Good site architecture with clear sign-posting is vital and having usable pages is critical. Whilst adhering to standards and following conventions is important to a degree I don’t believe it should be at the expense of the identity or soul of the site. A lot of sites that boast about their standards compliancy are cold, uniform and indistinguishable from one another.
But also remember that content is king – it is the job of the interface to sit quietly in the background until needed – like the kind of waiters that you find in only the best restaurants.
Confusing navigation, for example hiding links beneath icons or images, or navigation bars that change their position as you move through the site are a bad idea. Having essential information like contact details buried away deep within the site is another fault commonly to be found in the sites of large organisations who really should know better.
Superfluous eye candy is a particular irritant of mine – if it doesn’t reinforce the message then leave it out.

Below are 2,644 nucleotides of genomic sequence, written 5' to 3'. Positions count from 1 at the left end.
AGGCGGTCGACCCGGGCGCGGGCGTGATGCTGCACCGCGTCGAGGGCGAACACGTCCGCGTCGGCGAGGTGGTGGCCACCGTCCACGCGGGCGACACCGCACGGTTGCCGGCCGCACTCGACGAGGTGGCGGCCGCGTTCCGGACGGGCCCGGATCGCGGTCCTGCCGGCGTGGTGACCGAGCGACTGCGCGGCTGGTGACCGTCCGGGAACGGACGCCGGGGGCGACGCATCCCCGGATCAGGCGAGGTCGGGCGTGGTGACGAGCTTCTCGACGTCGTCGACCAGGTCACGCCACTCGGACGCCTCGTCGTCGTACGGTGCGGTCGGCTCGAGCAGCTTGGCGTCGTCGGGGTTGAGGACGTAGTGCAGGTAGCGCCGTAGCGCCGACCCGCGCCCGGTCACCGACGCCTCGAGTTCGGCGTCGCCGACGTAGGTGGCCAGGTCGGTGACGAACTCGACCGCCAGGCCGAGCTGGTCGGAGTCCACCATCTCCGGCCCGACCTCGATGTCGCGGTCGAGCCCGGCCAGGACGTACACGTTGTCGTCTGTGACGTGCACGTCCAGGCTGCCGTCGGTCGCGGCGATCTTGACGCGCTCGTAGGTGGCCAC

There is sometimes a place for taking a different approach with some clients, throwing all notion of usability out of the window– take for example the Donnie Darko site designed by Hi-res. The cryptic navigation, employed on this flash based site adds to the user experience and was fully appropriate in communicating the twisted storylines of the movie.
Describe yourself in five words.
Prematurely Aged Through Sleep Deprivation
about this site
This website functions as a cabinet of curiosities, a brain dump for ideas, a repository for snippets of code and chunks of creative inspiration, a means of communicating my own personal views on life and a simple tracking system providing an overview of current interests and activities.
If you like the cut of my jib then I could build one for you too — just get in touch.
I have recently added a shop and advertising to this site which just about covers my hosting costs. I only advertise products and services I have actually used or think may be of interest to my readership. You can read more on my policy regarding advertising on this site, here.
DISCLAIMER: All images, unless otherwise noted, were taken from the Internet and are assumed to be in the public domain. In the event that there is still a problem or error with copyrighted material, the break of the copyright is unintentional and noncommercial. The material in question will be removed immediately.